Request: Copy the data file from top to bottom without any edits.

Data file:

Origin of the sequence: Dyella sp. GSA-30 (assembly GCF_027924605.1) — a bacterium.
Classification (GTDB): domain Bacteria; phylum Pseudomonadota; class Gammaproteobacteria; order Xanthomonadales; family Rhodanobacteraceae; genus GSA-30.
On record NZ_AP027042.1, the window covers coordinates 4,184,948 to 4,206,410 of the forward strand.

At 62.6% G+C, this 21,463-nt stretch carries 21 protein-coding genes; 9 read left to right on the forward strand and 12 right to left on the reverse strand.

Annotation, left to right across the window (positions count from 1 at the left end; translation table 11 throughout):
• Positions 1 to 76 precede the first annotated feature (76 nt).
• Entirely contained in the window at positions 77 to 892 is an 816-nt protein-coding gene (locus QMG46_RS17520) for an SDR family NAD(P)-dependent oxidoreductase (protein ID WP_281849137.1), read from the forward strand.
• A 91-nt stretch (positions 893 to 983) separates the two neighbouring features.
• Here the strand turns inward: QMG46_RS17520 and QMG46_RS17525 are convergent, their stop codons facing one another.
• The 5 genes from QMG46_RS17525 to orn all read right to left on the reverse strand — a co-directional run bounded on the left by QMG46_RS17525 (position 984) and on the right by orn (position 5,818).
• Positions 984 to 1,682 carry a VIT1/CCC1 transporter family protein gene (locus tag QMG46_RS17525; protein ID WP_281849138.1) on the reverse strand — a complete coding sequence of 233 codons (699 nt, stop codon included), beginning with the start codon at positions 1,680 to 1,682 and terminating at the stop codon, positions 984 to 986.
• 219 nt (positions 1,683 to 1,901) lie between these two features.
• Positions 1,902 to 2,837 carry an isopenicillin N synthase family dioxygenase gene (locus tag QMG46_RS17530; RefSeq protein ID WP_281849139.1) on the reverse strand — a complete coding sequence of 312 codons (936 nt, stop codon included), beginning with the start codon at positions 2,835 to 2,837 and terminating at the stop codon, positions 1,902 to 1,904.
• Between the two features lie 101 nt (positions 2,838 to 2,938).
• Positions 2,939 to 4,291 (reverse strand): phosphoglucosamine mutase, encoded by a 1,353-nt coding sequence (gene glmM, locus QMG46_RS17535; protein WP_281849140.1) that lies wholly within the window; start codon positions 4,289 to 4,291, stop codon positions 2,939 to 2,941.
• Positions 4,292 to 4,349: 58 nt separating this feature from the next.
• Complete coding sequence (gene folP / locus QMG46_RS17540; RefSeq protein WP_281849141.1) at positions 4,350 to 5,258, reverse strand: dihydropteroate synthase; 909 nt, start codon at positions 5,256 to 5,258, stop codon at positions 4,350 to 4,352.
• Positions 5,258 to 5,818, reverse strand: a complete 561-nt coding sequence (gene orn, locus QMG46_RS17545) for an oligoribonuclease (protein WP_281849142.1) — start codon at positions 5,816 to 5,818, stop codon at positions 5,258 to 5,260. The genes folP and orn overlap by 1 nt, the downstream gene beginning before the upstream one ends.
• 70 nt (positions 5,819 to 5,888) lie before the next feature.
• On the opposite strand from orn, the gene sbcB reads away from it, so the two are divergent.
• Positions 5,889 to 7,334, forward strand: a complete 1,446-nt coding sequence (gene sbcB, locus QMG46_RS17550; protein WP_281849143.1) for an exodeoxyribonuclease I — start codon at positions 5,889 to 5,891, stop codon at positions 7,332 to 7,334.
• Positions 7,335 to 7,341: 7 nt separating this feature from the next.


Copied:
Origin of the sequence: Dyella sp. GSA-30 (assembly GCF_027924605.1) — a bacterium.
Classification (GTDB): domain Bacteria; phylum Pseudomonadota; class Gammaproteobacteria; order Xanthomonadales; family Rhodanobacteraceae; genus GSA-30.
On record NZ_AP027042.1, the window covers coordinates 4,184,948 to 4,206,410 of the forward strand.

At 62.6% G+C, this 21,463-nt stretch carries 21 protein-coding genes; 9 read left to right on the forward strand and 12 right to left on the reverse strand.

Annotation, left to right across the window (positions count from 1 at the left end; translation table 11 throughout):
• Positions 1 to 76 precede the first annotated feature (76 nt).
• Entirely contained in the window at positions 77 to 892 is an 816-nt protein-coding gene (locus QMG46_RS17520) for an SDR family NAD(P)-dependent oxidoreductase (protein ID WP_281849137.1), read from the forward strand.
• A 91-nt stretch (positions 893 to 983) separates the two neighbouring features.
• Here the strand turns inward: QMG46_RS17520 and QMG46_RS17525 are convergent, their stop codons facing one another.
• The 5 genes from QMG46_RS17525 to orn all read right to left on the reverse strand — a co-directional run bounded on the left by QMG46_RS17525 (position 984) and on the right by orn (position 5,818).
• Positions 984 to 1,682 carry a VIT1/CCC1 transporter family protein gene (locus tag QMG46_RS17525; protein ID WP_281849138.1) on the reverse strand — a complete coding sequence of 233 codons (699 nt, stop codon included), beginning with the start codon at positions 1,680 to 1,682 and terminating at the stop codon, positions 984 to 986.
• 219 nt (positions 1,683 to 1,901) lie between these two features.
• Positions 1,902 to 2,837 carry an isopenicillin N synthase family dioxygenase gene (locus tag QMG46_RS17530; RefSeq protein ID WP_281849139.1) on the reverse strand — a complete coding sequence of 312 codons (936 nt, stop codon included), beginning with the start codon at positions 2,835 to 2,837 and terminating at the stop codon, positions 1,902 to 1,904.
• Between the two features lie 101 nt (positions 2,838 to 2,938).
• Positions 2,939 to 4,291 (reverse strand): phosphoglucosamine mutase, encoded by a 1,353-nt coding sequence (gene glmM, locus QMG46_RS17535; protein WP_281849140.1) that lies wholly within the window; start codon positions 4,289 to 4,291, stop codon positions 2,939 to 2,941.
• Positions 4,292 to 4,349: 58 nt separating this feature from the next.
• Complete coding sequence (gene folP / locus QMG46_RS17540; RefSeq protein WP_281849141.1) at positions 4,350 to 5,258, reverse strand: dihydropteroate synthase; 909 nt, start codon at positions 5,256 to 5,258, stop codon at positions 4,350 to 4,352.
• Positions 5,258 to 5,818, reverse strand: a complete 561-nt coding sequence (gene orn, locus QMG46_RS17545) for an oligoribonuclease (protein WP_281849142.1) — start codon at positions 5,816 to 5,818, stop codon at positions 5,258 to 5,260. The genes folP and orn overlap by 1 nt, the downstream gene beginning before the upstream one ends.
• 70 nt (positions 5,819 to 5,888) lie before the next feature.
• On the opposite strand from orn, the gene sbcB reads away from it, so the two are divergent.
• Positions 5,889 to 7,334, forward strand: a complete 1,446-nt coding sequence (gene sbcB, locus QMG46_RS17550; protein WP_281849143.1) for an exodeoxyribonuclease I — start codon at positions 5,889 to 5,891, stop codon at positions 7,332 to 7,334.
• Positions 7,335 to 7,341: 7 nt separating this feature from the next.